Taken from a March 3 audio column on prisonradio.org.
His name was Chokwe: Chokwe Lumumba. And for over 40 years, he was a people’s lawyer, dedicated to the needs of the Black Nation.
As a young lawyer in Detroit, he worked to defend members of the nationalist group, the Republic of New Afrika, after their members were attacked by police, and many were arrested back in 1981.
When he signed on to defend RNA members, Bilal Sunni Ali and Fulani Sunni Ali, the judge went out of his way to remove him from the case. But Lumumba fought to reverse this order and sure enough, it was reversed.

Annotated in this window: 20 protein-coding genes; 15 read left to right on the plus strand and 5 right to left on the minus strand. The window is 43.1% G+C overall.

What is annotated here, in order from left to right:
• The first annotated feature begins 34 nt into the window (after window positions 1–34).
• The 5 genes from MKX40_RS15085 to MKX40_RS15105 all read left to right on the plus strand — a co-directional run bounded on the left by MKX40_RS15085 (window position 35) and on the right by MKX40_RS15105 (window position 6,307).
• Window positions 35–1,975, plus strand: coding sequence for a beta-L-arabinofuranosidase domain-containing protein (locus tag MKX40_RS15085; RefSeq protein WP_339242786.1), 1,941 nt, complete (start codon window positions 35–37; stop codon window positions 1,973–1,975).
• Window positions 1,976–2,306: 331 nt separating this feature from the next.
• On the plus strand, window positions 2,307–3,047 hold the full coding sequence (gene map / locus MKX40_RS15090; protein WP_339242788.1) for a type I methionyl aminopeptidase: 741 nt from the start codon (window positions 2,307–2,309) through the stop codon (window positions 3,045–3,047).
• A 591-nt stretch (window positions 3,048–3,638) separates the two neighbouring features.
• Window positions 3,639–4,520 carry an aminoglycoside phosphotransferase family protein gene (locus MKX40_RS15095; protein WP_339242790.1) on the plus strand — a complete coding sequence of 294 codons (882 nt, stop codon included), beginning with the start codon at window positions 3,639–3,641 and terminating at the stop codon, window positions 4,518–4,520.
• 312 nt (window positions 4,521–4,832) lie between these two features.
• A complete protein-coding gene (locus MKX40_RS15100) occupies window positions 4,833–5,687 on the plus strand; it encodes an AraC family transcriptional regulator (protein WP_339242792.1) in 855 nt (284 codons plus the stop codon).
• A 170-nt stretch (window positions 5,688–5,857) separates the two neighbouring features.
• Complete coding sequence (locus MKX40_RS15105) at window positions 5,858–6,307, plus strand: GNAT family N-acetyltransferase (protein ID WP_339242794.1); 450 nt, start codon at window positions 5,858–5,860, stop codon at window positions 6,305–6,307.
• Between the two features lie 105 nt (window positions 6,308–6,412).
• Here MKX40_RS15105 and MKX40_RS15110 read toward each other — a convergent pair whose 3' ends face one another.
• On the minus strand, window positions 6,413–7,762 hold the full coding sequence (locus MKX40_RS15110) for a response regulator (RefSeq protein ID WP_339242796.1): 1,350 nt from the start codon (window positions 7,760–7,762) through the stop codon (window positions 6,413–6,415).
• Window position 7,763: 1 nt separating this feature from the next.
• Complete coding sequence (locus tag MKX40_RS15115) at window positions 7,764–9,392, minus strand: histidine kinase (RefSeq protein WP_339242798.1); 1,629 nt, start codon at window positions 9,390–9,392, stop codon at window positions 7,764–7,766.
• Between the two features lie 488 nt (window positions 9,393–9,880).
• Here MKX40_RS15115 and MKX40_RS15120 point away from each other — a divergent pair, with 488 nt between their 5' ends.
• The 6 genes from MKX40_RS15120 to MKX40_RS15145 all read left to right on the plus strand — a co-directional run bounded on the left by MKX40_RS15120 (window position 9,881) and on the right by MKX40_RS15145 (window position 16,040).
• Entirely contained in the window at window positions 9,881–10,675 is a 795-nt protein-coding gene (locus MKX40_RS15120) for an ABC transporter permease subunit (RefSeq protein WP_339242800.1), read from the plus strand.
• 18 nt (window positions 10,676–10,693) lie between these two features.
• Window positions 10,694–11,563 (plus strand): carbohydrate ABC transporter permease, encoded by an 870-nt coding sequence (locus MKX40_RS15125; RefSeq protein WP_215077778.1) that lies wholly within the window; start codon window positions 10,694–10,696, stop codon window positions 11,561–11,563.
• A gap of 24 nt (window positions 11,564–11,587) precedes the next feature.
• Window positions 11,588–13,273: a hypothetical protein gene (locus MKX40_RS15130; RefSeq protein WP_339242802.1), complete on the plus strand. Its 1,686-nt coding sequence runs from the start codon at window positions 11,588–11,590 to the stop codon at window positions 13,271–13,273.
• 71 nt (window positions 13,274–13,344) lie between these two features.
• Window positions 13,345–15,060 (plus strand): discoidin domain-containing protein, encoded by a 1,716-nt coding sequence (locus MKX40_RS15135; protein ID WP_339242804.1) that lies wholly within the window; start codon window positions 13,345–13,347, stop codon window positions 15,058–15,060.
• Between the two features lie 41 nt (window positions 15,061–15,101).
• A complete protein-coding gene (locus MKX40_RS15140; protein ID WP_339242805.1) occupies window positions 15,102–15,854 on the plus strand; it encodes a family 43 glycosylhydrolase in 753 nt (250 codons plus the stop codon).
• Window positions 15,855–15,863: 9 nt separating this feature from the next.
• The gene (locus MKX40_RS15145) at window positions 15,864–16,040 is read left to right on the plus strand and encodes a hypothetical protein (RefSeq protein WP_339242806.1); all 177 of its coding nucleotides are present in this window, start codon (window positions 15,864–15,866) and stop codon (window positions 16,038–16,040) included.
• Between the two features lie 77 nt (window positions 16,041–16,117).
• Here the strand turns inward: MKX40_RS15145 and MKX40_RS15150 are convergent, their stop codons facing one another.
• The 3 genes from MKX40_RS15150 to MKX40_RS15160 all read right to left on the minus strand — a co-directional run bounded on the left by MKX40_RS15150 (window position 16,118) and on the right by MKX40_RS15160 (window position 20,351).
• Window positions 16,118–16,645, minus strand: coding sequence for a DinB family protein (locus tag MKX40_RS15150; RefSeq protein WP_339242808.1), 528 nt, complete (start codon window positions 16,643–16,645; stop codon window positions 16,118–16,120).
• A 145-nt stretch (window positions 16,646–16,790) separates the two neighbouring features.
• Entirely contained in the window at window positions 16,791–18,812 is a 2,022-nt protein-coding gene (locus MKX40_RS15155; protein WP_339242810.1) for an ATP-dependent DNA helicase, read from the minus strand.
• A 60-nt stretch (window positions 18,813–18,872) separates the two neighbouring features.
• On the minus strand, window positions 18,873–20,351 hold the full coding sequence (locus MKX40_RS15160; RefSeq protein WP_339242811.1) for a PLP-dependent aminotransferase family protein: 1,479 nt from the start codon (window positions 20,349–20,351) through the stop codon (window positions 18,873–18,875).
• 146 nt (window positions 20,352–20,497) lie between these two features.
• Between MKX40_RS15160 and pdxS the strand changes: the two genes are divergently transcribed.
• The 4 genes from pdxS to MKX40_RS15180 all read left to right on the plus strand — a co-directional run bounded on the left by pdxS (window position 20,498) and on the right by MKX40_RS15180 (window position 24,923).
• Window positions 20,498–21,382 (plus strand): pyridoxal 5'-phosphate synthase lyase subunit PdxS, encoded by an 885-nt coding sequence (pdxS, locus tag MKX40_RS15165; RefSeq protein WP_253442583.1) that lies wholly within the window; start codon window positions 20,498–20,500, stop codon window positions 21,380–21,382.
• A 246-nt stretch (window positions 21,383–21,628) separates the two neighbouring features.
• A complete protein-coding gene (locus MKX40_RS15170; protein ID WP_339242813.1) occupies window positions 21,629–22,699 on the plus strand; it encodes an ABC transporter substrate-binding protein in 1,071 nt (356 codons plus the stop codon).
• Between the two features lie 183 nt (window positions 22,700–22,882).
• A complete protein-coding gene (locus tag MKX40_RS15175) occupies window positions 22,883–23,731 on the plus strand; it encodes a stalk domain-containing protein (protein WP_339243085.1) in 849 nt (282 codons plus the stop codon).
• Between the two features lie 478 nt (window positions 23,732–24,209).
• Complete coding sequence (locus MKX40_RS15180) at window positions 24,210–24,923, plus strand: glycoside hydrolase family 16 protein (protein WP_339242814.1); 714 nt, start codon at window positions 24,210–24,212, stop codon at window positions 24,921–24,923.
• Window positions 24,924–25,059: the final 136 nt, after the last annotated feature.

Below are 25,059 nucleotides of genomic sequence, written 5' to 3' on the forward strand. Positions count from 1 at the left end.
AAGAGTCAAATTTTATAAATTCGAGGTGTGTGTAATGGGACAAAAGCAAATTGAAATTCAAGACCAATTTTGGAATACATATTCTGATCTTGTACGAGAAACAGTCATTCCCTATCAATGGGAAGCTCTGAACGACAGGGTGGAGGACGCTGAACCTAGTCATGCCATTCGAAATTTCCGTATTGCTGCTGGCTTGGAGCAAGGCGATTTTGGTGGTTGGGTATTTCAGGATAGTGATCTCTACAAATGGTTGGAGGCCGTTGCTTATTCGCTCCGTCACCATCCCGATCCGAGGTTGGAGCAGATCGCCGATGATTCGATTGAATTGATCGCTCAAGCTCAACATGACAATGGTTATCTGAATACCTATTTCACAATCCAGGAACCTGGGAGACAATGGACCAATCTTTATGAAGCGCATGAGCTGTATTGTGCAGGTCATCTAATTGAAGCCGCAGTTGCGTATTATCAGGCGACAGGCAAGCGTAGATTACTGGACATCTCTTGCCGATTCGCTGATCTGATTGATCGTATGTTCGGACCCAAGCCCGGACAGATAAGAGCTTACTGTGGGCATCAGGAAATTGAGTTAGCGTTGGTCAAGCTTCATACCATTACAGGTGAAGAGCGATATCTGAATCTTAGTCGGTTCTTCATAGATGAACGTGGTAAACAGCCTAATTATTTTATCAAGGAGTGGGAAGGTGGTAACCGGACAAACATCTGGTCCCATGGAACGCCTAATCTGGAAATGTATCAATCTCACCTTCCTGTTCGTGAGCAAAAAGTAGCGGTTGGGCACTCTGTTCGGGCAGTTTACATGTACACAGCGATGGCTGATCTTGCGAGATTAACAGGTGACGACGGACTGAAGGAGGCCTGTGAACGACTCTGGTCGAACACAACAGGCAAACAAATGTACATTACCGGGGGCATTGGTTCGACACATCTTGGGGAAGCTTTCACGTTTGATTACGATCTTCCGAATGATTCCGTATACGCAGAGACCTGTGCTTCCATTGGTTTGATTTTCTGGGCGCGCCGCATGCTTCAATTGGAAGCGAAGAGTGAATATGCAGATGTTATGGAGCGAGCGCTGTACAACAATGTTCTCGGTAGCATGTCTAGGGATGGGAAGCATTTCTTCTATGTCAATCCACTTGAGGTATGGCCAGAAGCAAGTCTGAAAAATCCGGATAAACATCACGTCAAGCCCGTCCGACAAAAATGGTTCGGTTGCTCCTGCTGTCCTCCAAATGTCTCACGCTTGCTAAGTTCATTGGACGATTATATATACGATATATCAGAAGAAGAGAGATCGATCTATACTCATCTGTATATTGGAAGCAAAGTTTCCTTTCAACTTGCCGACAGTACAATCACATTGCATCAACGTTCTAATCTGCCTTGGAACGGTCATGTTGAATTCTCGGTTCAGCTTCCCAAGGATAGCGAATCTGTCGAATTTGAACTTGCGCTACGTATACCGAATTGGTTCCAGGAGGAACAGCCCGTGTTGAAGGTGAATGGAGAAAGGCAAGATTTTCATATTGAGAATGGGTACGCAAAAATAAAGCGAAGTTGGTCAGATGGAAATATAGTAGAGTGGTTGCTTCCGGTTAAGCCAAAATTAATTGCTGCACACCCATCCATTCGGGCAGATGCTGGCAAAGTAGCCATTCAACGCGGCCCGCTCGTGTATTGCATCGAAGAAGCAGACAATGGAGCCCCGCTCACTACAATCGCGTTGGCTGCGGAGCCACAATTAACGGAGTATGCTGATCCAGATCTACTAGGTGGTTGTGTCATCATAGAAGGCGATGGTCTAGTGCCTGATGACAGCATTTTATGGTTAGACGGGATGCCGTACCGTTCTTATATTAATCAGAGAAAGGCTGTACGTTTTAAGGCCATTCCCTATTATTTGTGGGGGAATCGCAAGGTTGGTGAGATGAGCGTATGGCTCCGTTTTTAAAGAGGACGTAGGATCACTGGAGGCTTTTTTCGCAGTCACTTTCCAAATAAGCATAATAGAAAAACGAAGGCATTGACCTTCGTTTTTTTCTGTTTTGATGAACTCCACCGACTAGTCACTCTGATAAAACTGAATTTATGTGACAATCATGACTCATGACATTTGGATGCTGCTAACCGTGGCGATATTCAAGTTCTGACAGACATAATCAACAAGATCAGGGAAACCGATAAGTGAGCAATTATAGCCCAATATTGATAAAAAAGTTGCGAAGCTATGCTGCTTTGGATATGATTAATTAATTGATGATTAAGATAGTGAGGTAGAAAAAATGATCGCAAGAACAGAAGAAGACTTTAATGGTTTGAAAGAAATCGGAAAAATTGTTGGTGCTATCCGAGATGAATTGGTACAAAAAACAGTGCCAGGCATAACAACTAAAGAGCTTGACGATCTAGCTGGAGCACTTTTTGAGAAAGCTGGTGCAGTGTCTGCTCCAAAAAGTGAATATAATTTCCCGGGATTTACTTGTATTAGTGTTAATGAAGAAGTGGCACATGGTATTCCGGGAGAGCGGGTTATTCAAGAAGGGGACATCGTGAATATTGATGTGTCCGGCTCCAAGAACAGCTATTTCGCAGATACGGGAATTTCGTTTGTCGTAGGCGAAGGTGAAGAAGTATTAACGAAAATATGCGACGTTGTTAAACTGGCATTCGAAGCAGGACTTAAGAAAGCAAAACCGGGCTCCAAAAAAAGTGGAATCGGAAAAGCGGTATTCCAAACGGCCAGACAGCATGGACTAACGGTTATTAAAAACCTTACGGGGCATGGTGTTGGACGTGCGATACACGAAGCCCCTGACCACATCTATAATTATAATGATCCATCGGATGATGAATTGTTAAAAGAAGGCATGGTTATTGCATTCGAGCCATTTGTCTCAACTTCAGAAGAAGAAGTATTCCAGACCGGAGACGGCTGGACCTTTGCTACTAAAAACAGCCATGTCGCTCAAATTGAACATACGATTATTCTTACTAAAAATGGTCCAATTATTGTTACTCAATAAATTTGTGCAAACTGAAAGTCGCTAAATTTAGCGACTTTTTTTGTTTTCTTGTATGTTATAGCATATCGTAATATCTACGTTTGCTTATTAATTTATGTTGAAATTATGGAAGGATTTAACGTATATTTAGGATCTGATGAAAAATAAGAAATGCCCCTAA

That fierce determination fueled him through an exemplary career in law, and he developed a nationalist practice that attracted radicals and revolutionaries as clients.
When famed rapper, Tupac Shakur, was charged with aggravated assault on several cops, Lumumba represented him and beat the case.
When the Scott sisters, Jamie and Gladys, were fighting an unjust conviction for robbery, Chokwe Lumumba convinced a Mississippi governor, Haley Barbour, to free them in 2011, after they had spent over 16 years in prison.
When he entered electoral politics, Jackson, Miss., would become his city after election as mayor.
He was able, imaginative and determined.
Chokwe Lumumba, after 66 years of life, recently joined his ancestors.
He never stopped fighting for the freedom of Black people.